04 October 2005

Defining Success Downward

No, this isn't a post about Iraq. It's about the V-22 Osprey, the tilt-rotor combat transport aircraft that has already become infamous for fatal crashes during training. Via Michael Froomkin, I see that POGO has a recent report (warning: non-searchable PDF) on the V-22's shortcomings by acting Director of Operational Test and Evaluation David Duma. One of the most notable observations is that one of the initial requirements for the project, autorotation, was dropped when they found the V-22 didn't meet that requirement. POGO summarizes:
Can't Autorotate. One of the more significant formal V-22 military requirements was that the aircraft be able to land safely in helicopter mode without power, a procedure known as autorotation. But after the Marines discovered that the aircraft can not autorotate like most helicopters, it dropped this requirement, claiming such an emergency had a "low probability of occurrence." The autorotation or soft-landing requirement is one that helicopter pilots claim has saved lives on numerous occasions. But even on those rare occasions when power is lost, the new DOT&E report flatly concludes "emergency landings after sudden dual engine failure in the conversion/VTOL (vertical short takeoff and landing) mode below 1,600 feet above the ground are not likely to be survivable."
Maybe I'm just weird, but it seems to me that the aircraft should be fit to the requirements, not vice versa. The official report goes into more detail, including the reason for the 1,600 foot cutoff (all typos and emphasis mine):
While a V-22 has never experienced a sudden engine failure, flight test and engineering analysis indicate that the V-22 is not capable of autorotation to a safe landing.
...
In the event of either a sudden dual-engine failure, or a single failure of one engine coupled with a failure of the interconnecting drive train when the nacelles are [at] less than 60 degrees [from parallel to the wings], the recommended emergency procedure is to tilt the nacelles down, attain the best glide speed, and flare to a survivable landing. To convert the nacelles from 60 to 0 degrees requires about eight seconds and the aircraft must be above ground level by at least 1,600 feet in order to complete the conversion prior to impact. Impact-attenuating seats and other survivability features can provide protection for passengers when failure occurs below 100 feet above the ground. Pilots practice the procedure in the simulator because of unacceptable risks in flight.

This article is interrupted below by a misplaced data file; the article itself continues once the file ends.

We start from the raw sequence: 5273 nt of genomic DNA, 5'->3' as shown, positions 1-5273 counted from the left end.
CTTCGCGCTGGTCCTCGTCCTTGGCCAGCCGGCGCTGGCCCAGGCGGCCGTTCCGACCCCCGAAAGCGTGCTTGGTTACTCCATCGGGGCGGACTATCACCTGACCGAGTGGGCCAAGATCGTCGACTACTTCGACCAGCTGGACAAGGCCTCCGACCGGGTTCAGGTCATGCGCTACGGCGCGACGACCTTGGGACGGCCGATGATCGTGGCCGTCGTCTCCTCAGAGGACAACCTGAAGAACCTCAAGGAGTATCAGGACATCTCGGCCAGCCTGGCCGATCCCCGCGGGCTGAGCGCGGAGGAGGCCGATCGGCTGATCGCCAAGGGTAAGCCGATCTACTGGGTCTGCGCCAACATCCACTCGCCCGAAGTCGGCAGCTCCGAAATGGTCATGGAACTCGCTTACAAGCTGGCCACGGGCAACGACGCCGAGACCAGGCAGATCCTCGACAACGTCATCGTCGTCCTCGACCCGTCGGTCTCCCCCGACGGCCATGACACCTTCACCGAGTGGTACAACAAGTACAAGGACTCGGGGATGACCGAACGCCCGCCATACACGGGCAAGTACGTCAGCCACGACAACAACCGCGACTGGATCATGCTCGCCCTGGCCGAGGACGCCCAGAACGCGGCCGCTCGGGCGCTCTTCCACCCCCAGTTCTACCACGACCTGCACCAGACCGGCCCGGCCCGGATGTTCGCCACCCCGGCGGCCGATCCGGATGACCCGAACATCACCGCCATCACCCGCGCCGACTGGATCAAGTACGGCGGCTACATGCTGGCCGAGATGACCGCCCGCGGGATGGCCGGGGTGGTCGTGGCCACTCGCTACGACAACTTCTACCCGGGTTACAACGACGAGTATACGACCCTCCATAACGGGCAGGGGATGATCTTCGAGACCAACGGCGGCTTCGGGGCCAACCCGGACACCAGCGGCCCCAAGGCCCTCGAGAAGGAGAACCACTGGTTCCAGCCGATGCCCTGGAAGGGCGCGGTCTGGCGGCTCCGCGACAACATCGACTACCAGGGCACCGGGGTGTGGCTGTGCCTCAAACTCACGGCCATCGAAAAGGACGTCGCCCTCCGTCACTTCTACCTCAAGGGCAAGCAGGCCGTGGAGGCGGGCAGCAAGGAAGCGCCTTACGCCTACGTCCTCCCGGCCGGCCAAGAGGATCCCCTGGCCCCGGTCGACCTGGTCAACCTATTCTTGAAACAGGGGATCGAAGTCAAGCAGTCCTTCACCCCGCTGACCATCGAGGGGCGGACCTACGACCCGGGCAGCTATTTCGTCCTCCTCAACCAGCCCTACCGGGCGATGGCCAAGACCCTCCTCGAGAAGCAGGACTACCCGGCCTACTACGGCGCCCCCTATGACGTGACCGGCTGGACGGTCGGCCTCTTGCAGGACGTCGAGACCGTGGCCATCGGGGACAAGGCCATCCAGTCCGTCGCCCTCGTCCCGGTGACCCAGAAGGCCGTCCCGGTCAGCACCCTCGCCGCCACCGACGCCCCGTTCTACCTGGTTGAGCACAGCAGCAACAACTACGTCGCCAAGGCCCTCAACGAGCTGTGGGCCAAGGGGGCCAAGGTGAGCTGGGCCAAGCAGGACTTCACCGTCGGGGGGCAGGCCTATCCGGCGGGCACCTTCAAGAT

Emergency landing profiles following sudden dual-engine failure with the nacelles at 60 degrees or higher are more problematic. While the likelihood of such an occurance is mitigated by system design, a portion of assault missions will be accomplished by this mode of flying, e.g., carrying external loads and vertical takeoff and landing in tactical zones. Dependent on altitude, the aircraft manual directs conversions to aircraft mode or autorotation.
Notice a little disconnect there? Now, I'm by no means an expert on this, but it seems to me that defining success downward is a tacit admission of failure.

I should add, perhaps, that this is simply the shortcoming that caught my eye. Others, such as POGO, have criticized the program more for the V-22's vulnerability to VRS during descent, which caused the fatal Osprey crash in April 2000. Reading the official report, it appears they have at least partially addressed that issue by implementing a cockpit alarm to warn when the aircraft is maneuvering in a way that leaves it vulnerable to VRS. But Michael Froomkin says really all you can about the V-22's ongoing vulnerability when operating in dusty conditions: whaaaa..? This is even more bizarre in light of one of their chosen training exercises, a re-enactment of Operation Eagle Claw. For the sake of completeness, they did actually manage to meet a previously-disregarded project requirement, survivability in "medium-threat environments". And it sure works better than any missile defense fantasies.



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